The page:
United States

United States

Midwest wind power line expands to 5GW at cost of $7bn

A major new transmission line designed to carry power from wind farms across the US Midwest to major cities is to be expanded by 1GW, Invenergy Transmission has announced.

Following calls by state officials for more power, the transmission subsidiary of Chicago-based renewables developer Invenergy said the capacity of the Grain Belt Express line will be increased from the 4GW originally planned to 5GW. The line’s mid-point delivery capacity will be increased five-fold, enabling 50% of the power to be delivered via the project’s 2,500MW Missouri converter station.

While the overall project cost will now be US$7 billion, Invenergy said it will save consumers in Missouri and Illinois US$7.5 billion over the next 15 years in energy and capacity costs. Consumers in Kansas will save an additional US$1.0 billion, it added.

“As families and businesses face rising costs and power grid operators sound the alarm about regional reliability challenges, Invenergy Transmission is proud to be delivering solutions,” said Shashank Sane, executive vice president and head of transmission at Invenergy.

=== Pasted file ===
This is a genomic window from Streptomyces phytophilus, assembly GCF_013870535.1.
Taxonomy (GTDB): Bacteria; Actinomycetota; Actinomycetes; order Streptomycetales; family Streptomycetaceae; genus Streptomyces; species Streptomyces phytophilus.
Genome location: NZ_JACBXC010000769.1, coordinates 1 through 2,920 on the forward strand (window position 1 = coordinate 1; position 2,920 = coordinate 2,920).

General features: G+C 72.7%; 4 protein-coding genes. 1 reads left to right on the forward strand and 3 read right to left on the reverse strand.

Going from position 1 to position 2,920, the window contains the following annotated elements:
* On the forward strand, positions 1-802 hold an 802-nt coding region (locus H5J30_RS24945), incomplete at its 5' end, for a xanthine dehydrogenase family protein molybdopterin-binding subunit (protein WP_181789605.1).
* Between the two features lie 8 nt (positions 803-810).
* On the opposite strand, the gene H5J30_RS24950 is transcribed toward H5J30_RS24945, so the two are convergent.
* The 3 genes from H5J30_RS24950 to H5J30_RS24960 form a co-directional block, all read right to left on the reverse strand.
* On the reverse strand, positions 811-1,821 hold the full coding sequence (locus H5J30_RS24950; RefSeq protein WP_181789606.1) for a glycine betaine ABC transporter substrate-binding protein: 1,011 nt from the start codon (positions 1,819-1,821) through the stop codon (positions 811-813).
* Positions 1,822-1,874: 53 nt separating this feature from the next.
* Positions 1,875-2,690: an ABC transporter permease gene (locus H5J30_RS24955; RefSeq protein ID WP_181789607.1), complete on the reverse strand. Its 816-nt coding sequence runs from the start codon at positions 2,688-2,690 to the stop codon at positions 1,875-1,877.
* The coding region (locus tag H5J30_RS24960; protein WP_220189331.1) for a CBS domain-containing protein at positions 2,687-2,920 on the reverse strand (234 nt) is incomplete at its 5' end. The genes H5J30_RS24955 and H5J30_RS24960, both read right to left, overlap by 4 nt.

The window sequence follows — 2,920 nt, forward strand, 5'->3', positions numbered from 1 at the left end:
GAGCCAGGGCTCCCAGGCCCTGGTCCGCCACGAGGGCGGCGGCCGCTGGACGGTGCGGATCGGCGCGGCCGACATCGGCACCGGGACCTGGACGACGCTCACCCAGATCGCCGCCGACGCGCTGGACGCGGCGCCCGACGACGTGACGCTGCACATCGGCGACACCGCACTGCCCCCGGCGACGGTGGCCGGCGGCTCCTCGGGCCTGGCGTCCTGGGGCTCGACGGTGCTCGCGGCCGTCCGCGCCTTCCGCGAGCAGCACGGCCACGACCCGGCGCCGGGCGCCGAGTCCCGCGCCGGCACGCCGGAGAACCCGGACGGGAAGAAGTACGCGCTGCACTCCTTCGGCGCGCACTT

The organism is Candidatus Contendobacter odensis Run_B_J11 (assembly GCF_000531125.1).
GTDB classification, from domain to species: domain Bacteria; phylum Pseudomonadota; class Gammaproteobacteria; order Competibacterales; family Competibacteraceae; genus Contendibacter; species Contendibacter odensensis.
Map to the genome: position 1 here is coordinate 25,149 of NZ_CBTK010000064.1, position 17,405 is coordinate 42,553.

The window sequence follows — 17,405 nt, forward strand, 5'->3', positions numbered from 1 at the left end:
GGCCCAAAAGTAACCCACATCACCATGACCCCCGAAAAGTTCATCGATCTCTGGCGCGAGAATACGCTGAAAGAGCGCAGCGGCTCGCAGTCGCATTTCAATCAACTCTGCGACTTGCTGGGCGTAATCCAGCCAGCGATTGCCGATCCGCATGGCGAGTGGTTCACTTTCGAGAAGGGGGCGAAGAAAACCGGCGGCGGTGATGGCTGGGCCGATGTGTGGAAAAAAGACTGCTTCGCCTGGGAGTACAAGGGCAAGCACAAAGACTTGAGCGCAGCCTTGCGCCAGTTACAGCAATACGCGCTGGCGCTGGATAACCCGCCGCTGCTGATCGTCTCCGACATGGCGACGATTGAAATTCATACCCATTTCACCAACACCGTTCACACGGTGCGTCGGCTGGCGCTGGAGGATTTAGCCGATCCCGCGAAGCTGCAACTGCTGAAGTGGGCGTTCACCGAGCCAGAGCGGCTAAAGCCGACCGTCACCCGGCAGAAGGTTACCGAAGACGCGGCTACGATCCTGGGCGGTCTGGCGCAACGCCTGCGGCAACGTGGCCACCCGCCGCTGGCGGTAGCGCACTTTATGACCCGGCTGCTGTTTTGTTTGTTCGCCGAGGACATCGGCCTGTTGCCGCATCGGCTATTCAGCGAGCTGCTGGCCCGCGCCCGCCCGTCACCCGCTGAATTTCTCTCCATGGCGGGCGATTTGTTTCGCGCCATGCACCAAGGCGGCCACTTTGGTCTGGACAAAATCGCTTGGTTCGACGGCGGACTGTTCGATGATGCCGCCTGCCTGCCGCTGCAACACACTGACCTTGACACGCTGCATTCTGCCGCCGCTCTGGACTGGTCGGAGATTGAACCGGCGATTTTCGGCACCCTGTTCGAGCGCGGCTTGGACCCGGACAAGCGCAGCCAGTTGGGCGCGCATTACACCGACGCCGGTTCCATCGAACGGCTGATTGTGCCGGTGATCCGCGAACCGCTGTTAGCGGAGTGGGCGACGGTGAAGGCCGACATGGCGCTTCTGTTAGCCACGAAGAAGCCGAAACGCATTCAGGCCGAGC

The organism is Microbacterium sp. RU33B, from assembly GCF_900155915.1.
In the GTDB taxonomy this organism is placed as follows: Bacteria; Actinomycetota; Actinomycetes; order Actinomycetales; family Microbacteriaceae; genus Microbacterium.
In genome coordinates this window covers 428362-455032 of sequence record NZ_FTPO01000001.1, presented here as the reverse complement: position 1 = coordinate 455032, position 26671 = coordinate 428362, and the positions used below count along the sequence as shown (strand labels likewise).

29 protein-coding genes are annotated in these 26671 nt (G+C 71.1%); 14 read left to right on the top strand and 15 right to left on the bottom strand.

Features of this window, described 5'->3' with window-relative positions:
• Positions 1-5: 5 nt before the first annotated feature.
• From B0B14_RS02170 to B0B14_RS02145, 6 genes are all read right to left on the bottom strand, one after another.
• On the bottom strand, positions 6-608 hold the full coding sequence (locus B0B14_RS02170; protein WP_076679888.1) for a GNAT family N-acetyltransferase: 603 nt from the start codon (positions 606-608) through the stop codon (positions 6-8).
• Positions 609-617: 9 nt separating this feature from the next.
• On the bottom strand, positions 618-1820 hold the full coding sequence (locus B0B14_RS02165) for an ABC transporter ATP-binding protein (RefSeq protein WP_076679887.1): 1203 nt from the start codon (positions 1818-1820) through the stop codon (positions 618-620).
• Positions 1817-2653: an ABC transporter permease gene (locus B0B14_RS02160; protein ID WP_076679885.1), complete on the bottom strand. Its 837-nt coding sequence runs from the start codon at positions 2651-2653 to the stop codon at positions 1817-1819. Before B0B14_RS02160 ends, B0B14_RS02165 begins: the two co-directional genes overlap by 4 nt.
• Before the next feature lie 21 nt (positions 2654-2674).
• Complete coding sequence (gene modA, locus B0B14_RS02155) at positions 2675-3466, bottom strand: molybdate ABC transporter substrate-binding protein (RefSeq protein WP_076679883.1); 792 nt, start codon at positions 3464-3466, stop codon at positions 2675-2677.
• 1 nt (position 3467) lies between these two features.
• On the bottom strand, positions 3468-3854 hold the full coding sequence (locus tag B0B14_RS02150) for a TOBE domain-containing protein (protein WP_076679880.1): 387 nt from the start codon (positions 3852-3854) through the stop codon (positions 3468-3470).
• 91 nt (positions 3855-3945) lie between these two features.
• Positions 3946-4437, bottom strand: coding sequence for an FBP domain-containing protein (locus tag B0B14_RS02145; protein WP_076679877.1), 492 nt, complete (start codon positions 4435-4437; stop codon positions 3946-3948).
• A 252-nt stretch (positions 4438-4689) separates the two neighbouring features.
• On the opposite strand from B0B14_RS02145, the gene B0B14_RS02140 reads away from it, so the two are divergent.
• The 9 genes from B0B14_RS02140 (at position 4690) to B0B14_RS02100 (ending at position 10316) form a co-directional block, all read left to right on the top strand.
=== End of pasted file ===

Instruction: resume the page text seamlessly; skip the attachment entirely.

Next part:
Approved earlier this year by state officials in Missouri, the line will run 800 miles (1,287km) from west Kansas through Missouri, to Illinois and Indiana, connecting wind farms to consumer centers.

Following the changes, the line will now be built in two phases, allowing accelerated construction of the section between Kansas to the Missouri interconnection point located in Monroe County.

Construction will begin in 2024 with operations commencing in 2027.

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